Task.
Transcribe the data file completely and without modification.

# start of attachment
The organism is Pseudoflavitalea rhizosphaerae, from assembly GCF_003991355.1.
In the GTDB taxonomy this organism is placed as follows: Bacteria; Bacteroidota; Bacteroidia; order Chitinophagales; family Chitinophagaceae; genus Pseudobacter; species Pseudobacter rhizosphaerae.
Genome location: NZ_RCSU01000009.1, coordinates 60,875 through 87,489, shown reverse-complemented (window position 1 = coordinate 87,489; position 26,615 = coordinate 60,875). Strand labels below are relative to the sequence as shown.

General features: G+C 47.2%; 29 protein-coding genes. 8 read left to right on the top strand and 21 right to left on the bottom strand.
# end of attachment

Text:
The organism is Pseudoflavitalea rhizosphaerae, from assembly GCF_003991355.1.
In the GTDB taxonomy this organism is placed as follows: Bacteria; Bacteroidota; Bacteroidia; order Chitinophagales; family Chitinophagaceae; genus Pseudobacter; species Pseudobacter rhizosphaerae.
Genome location: NZ_RCSU01000009.1, coordinates 60,875 through 87,489, shown reverse-complemented (window position 1 = coordinate 87,489; position 26,615 = coordinate 60,875). Strand labels below are relative to the sequence as shown.

General features: G+C 47.2%; 29 protein-coding genes. 8 read left to right on the top strand and 21 right to left on the bottom strand.